C-130J: The C-130J is a comprehensive update of the Lockheed C-130 Hercules military transport aircraft, and has been in service for more than 60 years. The aircraft is capable of performing paradrop, heavy drop, and casualty evacuation. It can also operate from short and semi-prepared surfaces. It is used for combined operations involving both the army and the air force. (AFP)
C-17: The US-built Boeing Globemaster III military transport aircraft commonly performs tactical and strategic airlift missions. It has the capacity to carry a payload of 40-70 tons up to a distance of 4200-9000 km in a single go. (AFP)
IL-76: The four engine heavy duty Russian origin military transport aircraft has a maximum speed of 850 km/hr. It has the capacity to carry 225 paratroopers or 40 tonnes of freight and wheeled or tracked armoured vehicles. They are currently in the process of being replaced by C-17 Globemaster IIIs.
MI-24: The helicopter gunship, popularly called the "AK-47 of assault helicopters" and manufactured by Russia, was extensively imported by India in the 1980s. Codenamed The Hind by the North Atlantic Treaty Organisation (NATO), the chopper was deployed by the Indian Peace Keeping Force in Sri Lanka in 1987. India continues to use the multi-role aircraft which is armed with anti-tank missiles and also has a provision for carrying bombs and rockets. (AFP)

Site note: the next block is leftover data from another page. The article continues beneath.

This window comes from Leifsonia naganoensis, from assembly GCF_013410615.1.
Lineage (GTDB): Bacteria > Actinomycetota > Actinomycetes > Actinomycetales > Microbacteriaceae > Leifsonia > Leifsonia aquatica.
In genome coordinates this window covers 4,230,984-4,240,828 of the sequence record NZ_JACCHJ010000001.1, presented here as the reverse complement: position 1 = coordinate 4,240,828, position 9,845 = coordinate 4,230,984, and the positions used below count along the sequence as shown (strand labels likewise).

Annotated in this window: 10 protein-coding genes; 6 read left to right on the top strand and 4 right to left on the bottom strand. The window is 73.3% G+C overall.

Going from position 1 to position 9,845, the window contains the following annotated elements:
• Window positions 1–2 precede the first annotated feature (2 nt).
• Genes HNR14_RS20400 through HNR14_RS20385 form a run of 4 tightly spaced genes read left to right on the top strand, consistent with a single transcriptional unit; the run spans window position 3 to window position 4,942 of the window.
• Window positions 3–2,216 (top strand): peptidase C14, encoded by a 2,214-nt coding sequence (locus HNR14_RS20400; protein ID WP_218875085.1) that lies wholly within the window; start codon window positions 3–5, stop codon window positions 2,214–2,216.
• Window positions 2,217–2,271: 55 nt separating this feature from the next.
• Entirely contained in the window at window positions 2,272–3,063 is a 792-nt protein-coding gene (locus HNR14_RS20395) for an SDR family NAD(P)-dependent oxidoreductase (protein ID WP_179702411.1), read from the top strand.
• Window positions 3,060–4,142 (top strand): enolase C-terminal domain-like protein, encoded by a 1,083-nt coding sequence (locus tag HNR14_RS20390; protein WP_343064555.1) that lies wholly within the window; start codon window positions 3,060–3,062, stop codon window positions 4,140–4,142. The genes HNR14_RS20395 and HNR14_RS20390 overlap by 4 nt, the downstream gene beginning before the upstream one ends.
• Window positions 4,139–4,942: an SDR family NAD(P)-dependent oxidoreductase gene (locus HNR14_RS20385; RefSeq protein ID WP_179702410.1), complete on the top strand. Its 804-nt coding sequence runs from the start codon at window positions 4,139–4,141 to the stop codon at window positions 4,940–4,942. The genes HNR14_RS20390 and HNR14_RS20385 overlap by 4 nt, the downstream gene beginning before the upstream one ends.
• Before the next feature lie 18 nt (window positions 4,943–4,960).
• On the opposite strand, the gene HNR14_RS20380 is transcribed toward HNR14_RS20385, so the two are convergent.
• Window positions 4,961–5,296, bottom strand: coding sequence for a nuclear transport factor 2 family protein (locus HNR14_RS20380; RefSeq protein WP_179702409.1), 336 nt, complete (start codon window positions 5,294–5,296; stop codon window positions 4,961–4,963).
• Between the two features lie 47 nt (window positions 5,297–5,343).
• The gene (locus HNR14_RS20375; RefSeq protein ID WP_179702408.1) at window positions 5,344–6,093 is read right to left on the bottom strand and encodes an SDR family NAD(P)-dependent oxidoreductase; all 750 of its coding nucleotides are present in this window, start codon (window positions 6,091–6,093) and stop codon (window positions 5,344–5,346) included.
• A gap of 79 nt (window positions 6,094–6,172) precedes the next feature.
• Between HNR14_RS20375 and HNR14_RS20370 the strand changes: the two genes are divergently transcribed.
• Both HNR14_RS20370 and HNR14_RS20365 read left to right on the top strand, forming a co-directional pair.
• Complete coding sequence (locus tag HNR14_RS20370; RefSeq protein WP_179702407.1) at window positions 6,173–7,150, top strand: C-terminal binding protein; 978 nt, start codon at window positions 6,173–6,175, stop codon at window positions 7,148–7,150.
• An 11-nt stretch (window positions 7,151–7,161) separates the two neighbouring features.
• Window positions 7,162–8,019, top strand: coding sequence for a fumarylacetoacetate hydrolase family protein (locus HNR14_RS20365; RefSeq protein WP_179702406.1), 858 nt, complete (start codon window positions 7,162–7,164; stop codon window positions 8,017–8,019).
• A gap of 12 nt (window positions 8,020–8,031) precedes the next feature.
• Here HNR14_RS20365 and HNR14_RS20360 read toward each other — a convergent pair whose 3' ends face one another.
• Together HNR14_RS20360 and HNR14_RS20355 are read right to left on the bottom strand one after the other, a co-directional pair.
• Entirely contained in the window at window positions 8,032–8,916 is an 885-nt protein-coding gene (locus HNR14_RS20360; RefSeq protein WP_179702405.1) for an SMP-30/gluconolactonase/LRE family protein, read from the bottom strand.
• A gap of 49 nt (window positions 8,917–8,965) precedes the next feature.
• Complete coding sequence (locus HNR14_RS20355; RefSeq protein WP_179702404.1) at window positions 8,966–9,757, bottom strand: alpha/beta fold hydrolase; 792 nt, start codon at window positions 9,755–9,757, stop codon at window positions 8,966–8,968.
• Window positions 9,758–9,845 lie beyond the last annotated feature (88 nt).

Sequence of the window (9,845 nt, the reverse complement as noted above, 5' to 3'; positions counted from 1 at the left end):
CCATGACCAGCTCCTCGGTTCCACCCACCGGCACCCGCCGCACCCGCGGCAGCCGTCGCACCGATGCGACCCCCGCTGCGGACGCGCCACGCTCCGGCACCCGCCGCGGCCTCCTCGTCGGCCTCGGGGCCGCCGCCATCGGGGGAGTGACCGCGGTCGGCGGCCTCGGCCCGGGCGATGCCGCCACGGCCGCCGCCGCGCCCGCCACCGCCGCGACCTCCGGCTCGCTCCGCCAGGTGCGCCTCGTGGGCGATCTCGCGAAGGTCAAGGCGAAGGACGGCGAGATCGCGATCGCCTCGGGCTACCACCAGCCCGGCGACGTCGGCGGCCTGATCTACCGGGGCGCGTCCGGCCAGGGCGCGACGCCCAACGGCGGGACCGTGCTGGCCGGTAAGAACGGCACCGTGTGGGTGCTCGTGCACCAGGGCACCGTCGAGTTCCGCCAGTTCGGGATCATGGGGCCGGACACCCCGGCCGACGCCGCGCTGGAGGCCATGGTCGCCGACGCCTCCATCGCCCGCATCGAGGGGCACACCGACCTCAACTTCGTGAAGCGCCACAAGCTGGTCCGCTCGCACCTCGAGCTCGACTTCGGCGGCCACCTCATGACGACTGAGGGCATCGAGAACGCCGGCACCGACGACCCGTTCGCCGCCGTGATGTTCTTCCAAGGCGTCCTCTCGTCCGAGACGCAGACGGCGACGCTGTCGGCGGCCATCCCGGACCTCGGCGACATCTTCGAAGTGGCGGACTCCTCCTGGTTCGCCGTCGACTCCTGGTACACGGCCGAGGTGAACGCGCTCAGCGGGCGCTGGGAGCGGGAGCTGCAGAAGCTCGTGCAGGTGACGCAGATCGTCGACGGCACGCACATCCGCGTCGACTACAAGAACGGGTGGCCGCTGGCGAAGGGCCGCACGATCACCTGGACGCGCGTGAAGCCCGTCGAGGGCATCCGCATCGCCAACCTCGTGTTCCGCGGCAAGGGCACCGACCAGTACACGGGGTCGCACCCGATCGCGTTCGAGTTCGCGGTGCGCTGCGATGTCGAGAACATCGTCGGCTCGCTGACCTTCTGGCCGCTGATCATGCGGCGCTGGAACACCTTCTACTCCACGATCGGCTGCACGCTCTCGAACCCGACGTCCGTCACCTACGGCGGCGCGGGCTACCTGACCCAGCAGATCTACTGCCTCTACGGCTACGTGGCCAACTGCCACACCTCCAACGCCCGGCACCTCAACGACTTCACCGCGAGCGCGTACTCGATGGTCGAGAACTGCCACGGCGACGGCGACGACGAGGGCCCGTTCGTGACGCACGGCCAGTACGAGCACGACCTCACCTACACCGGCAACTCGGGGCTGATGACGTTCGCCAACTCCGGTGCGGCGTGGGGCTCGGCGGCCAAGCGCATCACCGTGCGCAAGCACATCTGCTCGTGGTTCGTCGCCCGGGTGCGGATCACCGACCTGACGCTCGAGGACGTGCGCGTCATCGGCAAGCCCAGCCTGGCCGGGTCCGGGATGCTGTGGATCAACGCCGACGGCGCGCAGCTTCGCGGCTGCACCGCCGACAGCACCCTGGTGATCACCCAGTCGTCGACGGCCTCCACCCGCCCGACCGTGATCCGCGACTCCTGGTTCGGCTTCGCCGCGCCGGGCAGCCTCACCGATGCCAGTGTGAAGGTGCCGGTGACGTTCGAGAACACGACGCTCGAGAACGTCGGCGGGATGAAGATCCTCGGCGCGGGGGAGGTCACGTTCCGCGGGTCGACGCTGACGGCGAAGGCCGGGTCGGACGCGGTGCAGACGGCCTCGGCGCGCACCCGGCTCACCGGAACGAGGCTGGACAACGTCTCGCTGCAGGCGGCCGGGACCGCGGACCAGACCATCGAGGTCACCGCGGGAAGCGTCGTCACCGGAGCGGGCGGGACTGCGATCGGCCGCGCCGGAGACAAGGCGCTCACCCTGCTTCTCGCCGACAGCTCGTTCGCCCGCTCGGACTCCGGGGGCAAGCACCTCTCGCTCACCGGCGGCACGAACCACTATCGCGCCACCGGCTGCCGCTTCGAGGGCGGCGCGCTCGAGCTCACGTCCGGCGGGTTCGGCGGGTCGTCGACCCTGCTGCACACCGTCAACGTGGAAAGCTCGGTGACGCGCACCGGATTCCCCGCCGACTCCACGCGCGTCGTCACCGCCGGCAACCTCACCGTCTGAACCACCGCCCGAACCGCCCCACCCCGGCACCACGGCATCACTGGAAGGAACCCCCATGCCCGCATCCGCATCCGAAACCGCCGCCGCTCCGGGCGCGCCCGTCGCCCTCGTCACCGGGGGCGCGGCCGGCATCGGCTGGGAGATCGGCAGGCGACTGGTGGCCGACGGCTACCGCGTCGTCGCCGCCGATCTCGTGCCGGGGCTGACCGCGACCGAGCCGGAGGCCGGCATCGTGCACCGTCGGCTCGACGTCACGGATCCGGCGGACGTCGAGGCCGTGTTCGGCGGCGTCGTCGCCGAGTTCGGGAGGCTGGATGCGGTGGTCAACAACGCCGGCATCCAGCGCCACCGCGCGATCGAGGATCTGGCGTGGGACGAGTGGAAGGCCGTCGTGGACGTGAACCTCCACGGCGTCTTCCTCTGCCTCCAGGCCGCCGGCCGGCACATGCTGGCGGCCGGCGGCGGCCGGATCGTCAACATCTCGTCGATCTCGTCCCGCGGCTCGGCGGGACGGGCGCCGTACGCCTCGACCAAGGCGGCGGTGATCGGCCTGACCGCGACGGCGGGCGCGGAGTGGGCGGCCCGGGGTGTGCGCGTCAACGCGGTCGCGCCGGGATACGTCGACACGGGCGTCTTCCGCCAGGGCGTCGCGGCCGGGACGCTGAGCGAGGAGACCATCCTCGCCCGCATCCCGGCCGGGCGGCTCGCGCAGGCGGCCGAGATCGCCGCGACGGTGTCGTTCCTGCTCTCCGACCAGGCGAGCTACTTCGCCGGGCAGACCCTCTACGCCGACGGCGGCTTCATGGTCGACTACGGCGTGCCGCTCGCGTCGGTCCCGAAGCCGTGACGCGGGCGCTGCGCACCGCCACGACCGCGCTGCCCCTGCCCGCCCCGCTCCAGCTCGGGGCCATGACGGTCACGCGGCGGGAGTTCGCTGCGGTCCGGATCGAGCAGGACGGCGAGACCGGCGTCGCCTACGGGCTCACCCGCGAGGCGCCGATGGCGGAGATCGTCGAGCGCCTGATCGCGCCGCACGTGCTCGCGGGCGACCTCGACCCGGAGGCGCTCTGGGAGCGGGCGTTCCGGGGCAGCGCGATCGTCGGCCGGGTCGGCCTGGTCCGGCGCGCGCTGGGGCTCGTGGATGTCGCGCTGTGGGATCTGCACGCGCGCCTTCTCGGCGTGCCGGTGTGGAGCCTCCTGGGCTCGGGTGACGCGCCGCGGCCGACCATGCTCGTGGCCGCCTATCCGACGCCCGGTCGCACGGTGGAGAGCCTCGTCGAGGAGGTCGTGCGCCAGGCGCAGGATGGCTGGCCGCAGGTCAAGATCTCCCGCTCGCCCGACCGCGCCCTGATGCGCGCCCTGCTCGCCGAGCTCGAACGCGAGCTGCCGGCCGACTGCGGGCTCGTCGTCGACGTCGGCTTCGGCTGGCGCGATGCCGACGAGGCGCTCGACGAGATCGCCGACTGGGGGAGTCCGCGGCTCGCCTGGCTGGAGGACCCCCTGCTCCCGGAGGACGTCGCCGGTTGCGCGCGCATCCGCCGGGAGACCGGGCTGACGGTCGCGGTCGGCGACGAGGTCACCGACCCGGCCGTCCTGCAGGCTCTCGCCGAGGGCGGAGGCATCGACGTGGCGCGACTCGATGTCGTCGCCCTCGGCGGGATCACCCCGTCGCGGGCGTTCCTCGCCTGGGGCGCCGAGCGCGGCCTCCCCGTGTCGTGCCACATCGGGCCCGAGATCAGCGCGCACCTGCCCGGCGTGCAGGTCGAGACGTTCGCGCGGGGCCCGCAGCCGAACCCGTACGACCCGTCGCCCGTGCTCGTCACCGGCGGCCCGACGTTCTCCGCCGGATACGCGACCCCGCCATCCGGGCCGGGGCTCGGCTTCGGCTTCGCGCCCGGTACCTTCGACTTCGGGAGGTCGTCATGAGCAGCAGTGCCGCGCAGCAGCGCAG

MI-35: It is mainly used as an assault helicopter by the IAF and is capable of carrying a squad of eight men and up to 1500 kgs of external ordnance including Scorpion anti-tank missiles. It has a maximum cruise speed of 310 km/hr. The IAF currently operates 2 squadrons of the aircraft.
MI-26: The IAF's heavy lift helicopter of Russian origin can also be used to transport troops or as a flying ambulance. The IAF currently operates 3 Mi-26s which have a maximum speed of 295 km/hr. (AFP)
Cheetah: The light utility French origin helicopter, which is manufactured under license by the HAL, is used for transport and search-and-rescue missions at high altitudes. It has a maximum speed of 121 km/hr and can climb to 1 km in 4 minutes. (AFP)
Mirage-2000: The single-seater air defence and multi-role French combat planes, with a maximum speed of 2495 km/hr, are currently being upgraded and will be retired by 2030. They were successfully used by India during the Kargil war in 1999.
Canberra: The British first-generation bomber was used during the Indo-Pak wars in 1965 and 1971 and during the UN operations in Congo from 1960-64. Canberra bombers were also used during the liberation of Goa from the Portuguese in 1961. (Getty)
Supermarine Spitfire: The legendary fighter planes were added to the entire Royal IAF during World War II. By 1946, the entire fighter force had converted to Spitfires, which were also used during India's first war with Pakistan in 1947. (Getty)
Hawker Hurricane: The British single-seater monoplane fighter aircraft was inducted into the Indian Air Force (IAF) during World War II. Five Hurricane-equipped squadrons successfully fought against the Japanese in the offensive in Arakan, successfully disrupting the enemy's lines of communication and harassing their forces till the re-occupation of Rangoon. (Getty)